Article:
left-Katherine Baldwin, right-Julia Anderson

Upper Arlington collaborates on art project for local display

By Grace Moody, ’14

What began last year as just another art assignment for Alicia McGinty’s Designing with Materials classes has turned into a long-term, community-wide project. Students across the district are collaborating to create fabric panels that artistically show what Upper Arlington means to them. When completed, the panels will be displayed throughout the community, as a quilt.

The premise of this art quilt project explores the essential question: What does it mean to be part of the Upper Arlington community? Through art, the goal is that those involved will reinforce the importance of community in their lives by the design and message that they convey on their 12-by-18 inch fabric panel.

Seniors Kellye McGlumphy and Callie Zimmerman are working with McGinty to help the elementary school classes create their quilts. McGlumphy and Zimmerman took McGinty’s Designing with Materials class last year and are now using their work with the art quilt as their senior capstone project.

The two plan to go to the elementary schools to help the kids with their quilts. Each class within the elementary schools will come up with a design that each student in the class will follow while making his or her fabric panel.

This project was funded by a grant from the Upper Arlington Education Foundation. Barb Hardy, a former UAHS art teacher who retired in 1993, donated $100,000 to the UAEF to be used for visual arts.

With this grant from the UAEF, the art department bought white muslin, a cotton material to be used for the quilts. McGinty’s art classes then created fabric and colors to be put with the muslin to create the boutique fabrics. These fabrics, made at the high school, are being brought to other schools throughout the community.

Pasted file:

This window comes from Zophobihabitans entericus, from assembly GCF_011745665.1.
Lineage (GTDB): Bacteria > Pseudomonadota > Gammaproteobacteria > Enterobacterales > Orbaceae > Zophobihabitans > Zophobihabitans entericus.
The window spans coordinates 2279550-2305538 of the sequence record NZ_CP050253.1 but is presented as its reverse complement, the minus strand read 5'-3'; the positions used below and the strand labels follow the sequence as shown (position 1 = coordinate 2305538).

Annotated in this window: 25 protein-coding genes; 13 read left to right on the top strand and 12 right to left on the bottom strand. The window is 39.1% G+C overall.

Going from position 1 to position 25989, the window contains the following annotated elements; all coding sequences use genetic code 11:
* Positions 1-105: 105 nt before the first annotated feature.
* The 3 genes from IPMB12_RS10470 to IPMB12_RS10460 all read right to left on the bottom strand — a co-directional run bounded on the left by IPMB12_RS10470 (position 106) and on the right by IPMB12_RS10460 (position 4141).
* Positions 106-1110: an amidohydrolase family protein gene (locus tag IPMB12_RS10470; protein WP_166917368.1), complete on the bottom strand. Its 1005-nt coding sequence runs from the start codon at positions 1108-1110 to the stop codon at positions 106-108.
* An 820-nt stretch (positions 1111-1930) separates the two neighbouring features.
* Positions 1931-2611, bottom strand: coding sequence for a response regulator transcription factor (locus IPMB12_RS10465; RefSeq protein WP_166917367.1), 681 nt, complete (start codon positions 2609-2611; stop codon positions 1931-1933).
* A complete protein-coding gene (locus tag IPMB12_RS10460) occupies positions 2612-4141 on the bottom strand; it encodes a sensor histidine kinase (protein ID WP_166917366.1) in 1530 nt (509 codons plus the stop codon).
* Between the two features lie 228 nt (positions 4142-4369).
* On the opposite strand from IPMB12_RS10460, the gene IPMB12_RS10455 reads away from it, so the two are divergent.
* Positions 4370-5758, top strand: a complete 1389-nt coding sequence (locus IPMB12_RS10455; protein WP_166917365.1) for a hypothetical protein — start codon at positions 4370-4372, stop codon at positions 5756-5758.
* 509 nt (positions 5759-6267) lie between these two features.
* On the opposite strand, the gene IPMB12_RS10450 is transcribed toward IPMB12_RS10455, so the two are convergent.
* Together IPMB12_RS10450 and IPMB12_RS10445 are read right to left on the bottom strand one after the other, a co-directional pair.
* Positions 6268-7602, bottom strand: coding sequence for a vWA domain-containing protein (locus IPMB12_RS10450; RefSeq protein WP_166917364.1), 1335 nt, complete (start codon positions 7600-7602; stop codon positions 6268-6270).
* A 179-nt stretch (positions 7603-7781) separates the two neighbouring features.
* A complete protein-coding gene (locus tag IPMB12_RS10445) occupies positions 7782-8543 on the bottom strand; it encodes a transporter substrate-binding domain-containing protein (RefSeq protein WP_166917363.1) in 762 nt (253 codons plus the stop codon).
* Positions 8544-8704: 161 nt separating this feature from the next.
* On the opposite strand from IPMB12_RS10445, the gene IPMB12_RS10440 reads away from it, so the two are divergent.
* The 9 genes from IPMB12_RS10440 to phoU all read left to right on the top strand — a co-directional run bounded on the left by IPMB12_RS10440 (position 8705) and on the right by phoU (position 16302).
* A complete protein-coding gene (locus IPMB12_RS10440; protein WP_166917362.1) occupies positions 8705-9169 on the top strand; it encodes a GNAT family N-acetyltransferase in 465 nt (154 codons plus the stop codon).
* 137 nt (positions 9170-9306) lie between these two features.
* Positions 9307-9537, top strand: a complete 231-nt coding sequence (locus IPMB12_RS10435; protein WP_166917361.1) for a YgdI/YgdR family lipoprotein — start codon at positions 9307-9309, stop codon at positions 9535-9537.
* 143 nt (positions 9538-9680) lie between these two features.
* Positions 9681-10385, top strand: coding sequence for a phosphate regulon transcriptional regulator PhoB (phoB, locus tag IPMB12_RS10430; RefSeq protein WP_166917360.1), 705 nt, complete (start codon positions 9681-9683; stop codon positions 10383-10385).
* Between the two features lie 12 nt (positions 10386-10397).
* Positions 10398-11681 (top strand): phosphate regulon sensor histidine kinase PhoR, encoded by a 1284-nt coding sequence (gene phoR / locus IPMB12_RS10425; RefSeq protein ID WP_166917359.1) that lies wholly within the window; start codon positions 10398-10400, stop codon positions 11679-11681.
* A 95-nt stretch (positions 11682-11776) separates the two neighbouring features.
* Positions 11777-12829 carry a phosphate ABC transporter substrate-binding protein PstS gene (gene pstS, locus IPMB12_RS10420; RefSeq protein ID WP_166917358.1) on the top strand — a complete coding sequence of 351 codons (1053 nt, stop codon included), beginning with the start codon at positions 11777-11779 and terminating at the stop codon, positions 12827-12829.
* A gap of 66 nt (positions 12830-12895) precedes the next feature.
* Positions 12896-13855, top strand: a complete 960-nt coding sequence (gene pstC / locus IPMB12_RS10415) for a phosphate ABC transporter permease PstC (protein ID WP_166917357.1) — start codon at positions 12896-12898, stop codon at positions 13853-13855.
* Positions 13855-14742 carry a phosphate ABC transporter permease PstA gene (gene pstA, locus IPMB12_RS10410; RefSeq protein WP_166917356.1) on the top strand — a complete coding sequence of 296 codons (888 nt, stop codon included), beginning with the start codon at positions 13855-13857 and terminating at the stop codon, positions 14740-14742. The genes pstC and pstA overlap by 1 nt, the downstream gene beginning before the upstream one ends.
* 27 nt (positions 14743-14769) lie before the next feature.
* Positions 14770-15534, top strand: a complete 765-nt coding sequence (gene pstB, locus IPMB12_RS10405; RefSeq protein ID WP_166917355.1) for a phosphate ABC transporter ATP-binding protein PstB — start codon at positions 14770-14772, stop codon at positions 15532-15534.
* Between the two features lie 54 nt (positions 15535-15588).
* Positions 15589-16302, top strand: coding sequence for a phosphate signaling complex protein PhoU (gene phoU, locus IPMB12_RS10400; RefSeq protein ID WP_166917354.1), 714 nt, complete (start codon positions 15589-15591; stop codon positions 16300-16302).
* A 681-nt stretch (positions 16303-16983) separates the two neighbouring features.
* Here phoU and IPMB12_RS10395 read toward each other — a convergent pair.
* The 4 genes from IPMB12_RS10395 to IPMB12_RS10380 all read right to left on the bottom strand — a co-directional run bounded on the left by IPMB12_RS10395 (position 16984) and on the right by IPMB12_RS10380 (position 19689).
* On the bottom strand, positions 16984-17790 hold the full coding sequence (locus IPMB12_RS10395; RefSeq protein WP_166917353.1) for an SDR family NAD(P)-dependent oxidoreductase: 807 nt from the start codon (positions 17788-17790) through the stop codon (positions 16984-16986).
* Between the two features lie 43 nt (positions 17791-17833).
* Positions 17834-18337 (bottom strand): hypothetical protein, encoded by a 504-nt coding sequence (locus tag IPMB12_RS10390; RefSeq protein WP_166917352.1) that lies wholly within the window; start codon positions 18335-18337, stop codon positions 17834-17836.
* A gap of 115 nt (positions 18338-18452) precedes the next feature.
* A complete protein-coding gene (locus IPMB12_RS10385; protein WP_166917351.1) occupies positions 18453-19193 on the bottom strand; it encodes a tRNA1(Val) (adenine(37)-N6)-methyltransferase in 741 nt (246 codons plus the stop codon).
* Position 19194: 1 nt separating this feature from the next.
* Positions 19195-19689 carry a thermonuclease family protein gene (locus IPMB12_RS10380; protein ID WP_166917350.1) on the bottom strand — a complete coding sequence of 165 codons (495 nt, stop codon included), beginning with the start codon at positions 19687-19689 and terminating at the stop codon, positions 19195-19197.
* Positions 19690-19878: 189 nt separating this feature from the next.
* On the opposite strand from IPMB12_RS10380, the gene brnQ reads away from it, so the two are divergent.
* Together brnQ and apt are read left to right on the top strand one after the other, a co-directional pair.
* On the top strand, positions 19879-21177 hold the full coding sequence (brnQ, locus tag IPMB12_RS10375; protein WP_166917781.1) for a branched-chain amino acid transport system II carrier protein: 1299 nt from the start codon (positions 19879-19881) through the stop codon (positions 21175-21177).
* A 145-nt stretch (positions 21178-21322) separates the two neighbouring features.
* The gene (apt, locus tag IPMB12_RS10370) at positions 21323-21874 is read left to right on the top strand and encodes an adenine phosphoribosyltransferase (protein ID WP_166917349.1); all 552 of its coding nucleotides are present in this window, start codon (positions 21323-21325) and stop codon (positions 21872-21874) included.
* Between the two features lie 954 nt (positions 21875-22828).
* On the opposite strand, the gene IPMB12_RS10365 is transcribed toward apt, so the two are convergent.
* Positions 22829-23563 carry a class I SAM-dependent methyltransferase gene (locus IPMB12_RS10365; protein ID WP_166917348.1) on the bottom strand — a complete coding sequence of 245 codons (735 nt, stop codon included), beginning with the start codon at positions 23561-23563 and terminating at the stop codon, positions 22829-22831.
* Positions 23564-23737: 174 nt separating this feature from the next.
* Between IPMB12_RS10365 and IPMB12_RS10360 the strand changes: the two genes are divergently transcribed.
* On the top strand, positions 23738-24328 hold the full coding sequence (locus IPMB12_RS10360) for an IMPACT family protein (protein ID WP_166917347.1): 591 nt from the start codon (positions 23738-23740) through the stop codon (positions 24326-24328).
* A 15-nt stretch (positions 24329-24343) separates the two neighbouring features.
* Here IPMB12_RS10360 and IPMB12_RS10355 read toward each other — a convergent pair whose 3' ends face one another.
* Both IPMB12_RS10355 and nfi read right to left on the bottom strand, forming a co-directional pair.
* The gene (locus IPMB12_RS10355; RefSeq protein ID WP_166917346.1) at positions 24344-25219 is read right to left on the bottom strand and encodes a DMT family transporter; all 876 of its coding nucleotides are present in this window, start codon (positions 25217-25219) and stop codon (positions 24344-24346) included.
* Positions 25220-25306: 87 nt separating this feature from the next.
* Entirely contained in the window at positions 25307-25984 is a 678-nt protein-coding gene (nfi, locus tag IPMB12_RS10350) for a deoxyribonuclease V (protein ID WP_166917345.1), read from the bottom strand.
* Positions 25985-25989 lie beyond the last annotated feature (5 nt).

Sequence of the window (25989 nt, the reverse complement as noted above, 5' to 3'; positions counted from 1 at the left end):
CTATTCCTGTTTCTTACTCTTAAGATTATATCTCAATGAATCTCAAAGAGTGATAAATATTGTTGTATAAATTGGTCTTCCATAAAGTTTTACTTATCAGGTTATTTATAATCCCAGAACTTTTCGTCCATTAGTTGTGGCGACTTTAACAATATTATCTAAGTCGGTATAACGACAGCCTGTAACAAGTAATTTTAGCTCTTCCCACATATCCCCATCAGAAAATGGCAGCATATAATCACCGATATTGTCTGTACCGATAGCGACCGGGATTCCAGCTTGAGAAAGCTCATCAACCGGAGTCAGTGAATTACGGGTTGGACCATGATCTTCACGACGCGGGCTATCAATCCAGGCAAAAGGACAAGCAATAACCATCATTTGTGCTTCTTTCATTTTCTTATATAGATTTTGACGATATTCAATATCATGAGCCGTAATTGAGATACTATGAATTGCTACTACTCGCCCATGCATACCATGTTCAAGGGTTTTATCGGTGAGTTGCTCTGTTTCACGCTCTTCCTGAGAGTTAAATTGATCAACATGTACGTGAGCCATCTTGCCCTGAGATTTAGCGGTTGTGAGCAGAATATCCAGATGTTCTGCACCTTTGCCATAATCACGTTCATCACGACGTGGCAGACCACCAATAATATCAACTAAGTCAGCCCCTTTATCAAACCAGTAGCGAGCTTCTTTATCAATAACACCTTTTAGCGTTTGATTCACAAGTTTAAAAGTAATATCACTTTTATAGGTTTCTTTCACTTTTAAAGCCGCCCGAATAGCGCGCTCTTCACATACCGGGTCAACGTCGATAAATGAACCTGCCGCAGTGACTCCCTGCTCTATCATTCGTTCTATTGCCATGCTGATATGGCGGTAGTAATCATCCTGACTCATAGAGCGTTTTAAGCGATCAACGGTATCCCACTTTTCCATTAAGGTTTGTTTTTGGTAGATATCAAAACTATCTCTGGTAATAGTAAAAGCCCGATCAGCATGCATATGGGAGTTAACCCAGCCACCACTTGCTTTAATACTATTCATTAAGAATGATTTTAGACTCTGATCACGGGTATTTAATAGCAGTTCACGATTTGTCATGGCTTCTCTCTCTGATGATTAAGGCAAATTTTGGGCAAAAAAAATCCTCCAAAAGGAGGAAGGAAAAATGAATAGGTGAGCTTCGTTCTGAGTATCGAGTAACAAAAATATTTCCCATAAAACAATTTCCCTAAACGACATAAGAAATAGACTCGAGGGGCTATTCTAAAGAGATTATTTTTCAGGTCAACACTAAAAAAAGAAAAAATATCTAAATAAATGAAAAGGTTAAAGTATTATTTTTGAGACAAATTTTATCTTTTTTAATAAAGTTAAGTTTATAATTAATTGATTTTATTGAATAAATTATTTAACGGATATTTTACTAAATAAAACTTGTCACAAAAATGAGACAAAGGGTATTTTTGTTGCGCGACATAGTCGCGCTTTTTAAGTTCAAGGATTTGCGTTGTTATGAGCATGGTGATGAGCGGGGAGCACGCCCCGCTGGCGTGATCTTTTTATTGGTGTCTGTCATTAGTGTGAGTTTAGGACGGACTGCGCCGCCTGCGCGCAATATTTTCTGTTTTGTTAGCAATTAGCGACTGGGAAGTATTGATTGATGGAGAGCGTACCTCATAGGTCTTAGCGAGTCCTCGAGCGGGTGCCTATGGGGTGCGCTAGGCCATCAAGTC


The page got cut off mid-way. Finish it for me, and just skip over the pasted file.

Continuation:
McGinty hopes to gain participation from various residents and generations throughout UA. Among the different generations in the community, McGinty knows that the importance of community will be different for not just each generation, but each person.

“For all different generations it’s going to be different things, or all different people, it’s going to mean all different things,” she said.

One way McGinty hopes to include more of the community in the project is to host a quilting course within the next couple of months.

“I’m also doing a night course with Melissa Hasebrook [Language Arts teacher] during October and November, so we’ll have moms come in and create a quilt too,” McGinty said.

On Jan. 27, the panels will be displayed together at the 2014 State of the City Address, an event which consists of a speech, a year in review video and a 2014 slideshow.

“We’re never sewing them together; they’re always going to be separate, but they’ll be close together,” McGinty said.

After the quilt is displayed to the community at the State of the City of Address, the various fabric panels will be separated and then permanently displayed throughout UA.

“We’re going to hang them together in different locations throughout Upper Arlington,” McGinty said. “The idea is then it will rotate, so they will switch them around. So the first year they will go where they were created.”

McGinty hopes that through this project students and residents will see the importance of community in their lives.

“I see kids when they’re finishing up, so at the high school level. You hear a lot of times, ‘I’m not coming back here,’” McGinty said. “But then you get out and you realize what a great community UA is. We tend to have a lot of people who grow up here and then come back.”

After creating a quilt last year, McGlumphy was able to see the importance of community in her life.

“We have great spirit and sensitivity,” McGlumphy said. “Everyone helps everyone. Most kids I would think would say that [growing up in UA] shaped who they are, [by] having that solid background and people to support you from all angles.”

McGlumphy is excited to see the final product and how the quilt displays Upper Arlington in a positive light.

“Everyone’s portrayal of what community is and what Upper Arlington is will all come together through this one project,” McGlumphy said. “I think it’s neat to see all those aspects of UA and the community as a whole.”

photo courtesy Alicia McGinty